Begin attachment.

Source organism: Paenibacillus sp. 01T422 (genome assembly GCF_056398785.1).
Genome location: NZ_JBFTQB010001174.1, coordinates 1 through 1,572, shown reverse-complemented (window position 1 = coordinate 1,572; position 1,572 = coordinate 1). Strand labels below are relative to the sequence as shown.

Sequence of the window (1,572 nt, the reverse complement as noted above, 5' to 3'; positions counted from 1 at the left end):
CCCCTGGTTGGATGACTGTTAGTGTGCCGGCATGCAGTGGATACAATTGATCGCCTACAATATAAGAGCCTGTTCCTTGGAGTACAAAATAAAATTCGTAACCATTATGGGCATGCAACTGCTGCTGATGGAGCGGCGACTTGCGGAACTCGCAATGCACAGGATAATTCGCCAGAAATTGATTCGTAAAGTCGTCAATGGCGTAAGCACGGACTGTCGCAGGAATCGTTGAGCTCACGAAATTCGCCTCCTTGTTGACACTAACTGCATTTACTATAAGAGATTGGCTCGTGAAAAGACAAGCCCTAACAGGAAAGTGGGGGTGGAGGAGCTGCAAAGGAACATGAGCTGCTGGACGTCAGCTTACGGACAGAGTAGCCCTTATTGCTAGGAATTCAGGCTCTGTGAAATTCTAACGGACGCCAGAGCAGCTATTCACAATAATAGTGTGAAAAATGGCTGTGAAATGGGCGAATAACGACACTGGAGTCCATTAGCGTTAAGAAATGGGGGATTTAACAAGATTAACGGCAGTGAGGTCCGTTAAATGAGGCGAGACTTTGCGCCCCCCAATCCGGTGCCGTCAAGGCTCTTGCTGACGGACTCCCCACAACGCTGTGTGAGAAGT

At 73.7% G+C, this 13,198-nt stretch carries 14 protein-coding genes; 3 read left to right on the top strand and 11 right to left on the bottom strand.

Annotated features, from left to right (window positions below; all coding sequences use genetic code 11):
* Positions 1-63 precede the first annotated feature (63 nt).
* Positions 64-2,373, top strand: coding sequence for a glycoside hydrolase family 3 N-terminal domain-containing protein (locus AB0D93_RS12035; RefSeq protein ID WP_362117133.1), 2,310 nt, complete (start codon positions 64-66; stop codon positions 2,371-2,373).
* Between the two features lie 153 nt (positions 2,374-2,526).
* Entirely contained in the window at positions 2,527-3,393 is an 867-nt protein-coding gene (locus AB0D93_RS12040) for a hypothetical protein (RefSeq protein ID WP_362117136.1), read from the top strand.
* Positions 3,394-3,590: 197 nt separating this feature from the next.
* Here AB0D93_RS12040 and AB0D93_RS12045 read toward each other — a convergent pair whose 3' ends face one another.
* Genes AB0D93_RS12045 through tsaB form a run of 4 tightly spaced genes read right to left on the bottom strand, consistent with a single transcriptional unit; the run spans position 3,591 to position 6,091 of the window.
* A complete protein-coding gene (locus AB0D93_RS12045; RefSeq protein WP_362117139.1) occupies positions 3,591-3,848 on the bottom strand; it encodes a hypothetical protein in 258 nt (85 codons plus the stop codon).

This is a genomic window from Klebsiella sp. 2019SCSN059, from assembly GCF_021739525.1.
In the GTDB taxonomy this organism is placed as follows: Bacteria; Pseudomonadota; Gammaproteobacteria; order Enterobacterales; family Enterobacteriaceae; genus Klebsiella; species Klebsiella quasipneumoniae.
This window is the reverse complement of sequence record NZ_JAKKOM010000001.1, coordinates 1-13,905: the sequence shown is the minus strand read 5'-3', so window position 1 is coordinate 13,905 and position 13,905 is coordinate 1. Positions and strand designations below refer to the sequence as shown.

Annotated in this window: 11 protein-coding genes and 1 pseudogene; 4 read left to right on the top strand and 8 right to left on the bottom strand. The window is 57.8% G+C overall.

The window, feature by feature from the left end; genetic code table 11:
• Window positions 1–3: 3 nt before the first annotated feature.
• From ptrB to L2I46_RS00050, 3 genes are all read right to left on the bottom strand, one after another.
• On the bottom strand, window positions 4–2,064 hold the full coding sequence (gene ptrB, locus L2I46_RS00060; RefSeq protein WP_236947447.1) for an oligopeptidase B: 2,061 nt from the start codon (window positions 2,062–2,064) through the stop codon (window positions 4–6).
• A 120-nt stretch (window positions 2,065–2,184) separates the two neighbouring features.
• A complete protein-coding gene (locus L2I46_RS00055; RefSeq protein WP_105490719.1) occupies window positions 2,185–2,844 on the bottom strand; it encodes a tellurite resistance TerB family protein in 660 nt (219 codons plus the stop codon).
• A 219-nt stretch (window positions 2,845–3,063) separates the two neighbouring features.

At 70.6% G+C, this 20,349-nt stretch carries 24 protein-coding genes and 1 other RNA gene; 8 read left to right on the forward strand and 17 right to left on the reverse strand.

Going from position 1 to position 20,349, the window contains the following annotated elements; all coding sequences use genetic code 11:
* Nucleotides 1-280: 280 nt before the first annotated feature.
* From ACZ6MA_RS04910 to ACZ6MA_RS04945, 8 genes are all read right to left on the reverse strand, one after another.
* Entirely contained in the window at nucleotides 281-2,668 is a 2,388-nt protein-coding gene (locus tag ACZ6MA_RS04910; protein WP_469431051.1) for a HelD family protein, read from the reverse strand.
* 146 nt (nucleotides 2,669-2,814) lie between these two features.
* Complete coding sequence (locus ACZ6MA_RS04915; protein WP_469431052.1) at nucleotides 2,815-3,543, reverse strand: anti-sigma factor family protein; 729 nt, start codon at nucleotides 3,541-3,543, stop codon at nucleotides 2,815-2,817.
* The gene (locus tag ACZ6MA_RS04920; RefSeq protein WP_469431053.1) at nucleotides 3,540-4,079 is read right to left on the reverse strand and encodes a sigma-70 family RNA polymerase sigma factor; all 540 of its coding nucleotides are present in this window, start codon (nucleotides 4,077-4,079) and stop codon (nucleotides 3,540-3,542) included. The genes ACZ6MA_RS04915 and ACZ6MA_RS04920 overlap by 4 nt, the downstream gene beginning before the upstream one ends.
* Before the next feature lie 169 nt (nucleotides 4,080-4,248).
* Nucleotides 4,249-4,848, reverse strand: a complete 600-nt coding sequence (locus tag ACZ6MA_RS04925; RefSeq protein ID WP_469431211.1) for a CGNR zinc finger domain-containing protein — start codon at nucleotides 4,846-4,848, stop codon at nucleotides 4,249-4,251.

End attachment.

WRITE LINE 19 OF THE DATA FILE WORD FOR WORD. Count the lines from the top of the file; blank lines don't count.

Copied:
The window, feature by feature from the left end; genetic code table 11: